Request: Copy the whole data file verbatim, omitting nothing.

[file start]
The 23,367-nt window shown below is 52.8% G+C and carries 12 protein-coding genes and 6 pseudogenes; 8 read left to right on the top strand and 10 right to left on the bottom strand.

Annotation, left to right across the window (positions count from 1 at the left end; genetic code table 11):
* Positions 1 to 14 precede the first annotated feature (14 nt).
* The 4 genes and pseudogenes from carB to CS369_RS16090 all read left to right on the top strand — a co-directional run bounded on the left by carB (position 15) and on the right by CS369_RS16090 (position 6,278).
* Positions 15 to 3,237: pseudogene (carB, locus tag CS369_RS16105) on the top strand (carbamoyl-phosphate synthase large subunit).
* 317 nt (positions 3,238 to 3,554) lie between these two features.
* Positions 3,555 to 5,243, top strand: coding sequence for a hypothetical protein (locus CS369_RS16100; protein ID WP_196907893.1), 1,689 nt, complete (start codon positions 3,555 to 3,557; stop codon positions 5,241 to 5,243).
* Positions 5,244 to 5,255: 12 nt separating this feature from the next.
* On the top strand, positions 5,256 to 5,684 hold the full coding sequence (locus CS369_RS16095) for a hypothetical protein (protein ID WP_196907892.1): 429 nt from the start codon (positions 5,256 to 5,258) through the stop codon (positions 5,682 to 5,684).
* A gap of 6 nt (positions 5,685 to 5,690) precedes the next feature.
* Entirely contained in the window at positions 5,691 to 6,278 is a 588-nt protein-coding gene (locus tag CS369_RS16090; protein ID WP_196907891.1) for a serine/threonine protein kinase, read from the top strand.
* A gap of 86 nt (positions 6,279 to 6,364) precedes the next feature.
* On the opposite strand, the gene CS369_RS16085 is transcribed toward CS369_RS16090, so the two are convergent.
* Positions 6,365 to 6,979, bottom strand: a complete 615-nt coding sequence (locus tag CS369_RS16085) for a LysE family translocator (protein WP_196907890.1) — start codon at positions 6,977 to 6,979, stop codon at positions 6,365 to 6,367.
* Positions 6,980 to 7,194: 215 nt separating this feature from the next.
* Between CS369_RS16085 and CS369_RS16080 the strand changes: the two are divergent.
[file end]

The 23,367-nt window shown below is 52.8% G+C and carries 12 protein-coding genes and 6 pseudogenes; 8 read left to right on the top strand and 10 right to left on the bottom strand.

Annotation, left to right across the window (positions count from 1 at the left end; genetic code table 11):
* Positions 1 to 14 precede the first annotated feature (14 nt).
* The 4 genes and pseudogenes from carB to CS369_RS16090 all read left to right on the top strand — a co-directional run bounded on the left by carB (position 15) and on the right by CS369_RS16090 (position 6,278).
* Positions 15 to 3,237: pseudogene (carB, locus tag CS369_RS16105) on the top strand (carbamoyl-phosphate synthase large subunit).
* 317 nt (positions 3,238 to 3,554) lie between these two features.
* Positions 3,555 to 5,243, top strand: coding sequence for a hypothetical protein (locus CS369_RS16100; protein ID WP_196907893.1), 1,689 nt, complete (start codon positions 3,555 to 3,557; stop codon positions 5,241 to 5,243).
* Positions 5,244 to 5,255: 12 nt separating this feature from the next.
* On the top strand, positions 5,256 to 5,684 hold the full coding sequence (locus CS369_RS16095) for a hypothetical protein (protein ID WP_196907892.1): 429 nt from the start codon (positions 5,256 to 5,258) through the stop codon (positions 5,682 to 5,684).
* A gap of 6 nt (positions 5,685 to 5,690) precedes the next feature.
* Entirely contained in the window at positions 5,691 to 6,278 is a 588-nt protein-coding gene (locus tag CS369_RS16090; protein ID WP_196907891.1) for a serine/threonine protein kinase, read from the top strand.
* A gap of 86 nt (positions 6,279 to 6,364) precedes the next feature.
* On the opposite strand, the gene CS369_RS16085 is transcribed toward CS369_RS16090, so the two are convergent.
* Positions 6,365 to 6,979, bottom strand: a complete 615-nt coding sequence (locus tag CS369_RS16085) for a LysE family translocator (protein WP_196907890.1) — start codon at positions 6,977 to 6,979, stop codon at positions 6,365 to 6,367.
* Positions 6,980 to 7,194: 215 nt separating this feature from the next.
* Between CS369_RS16085 and CS369_RS16080 the strand changes: the two are divergent.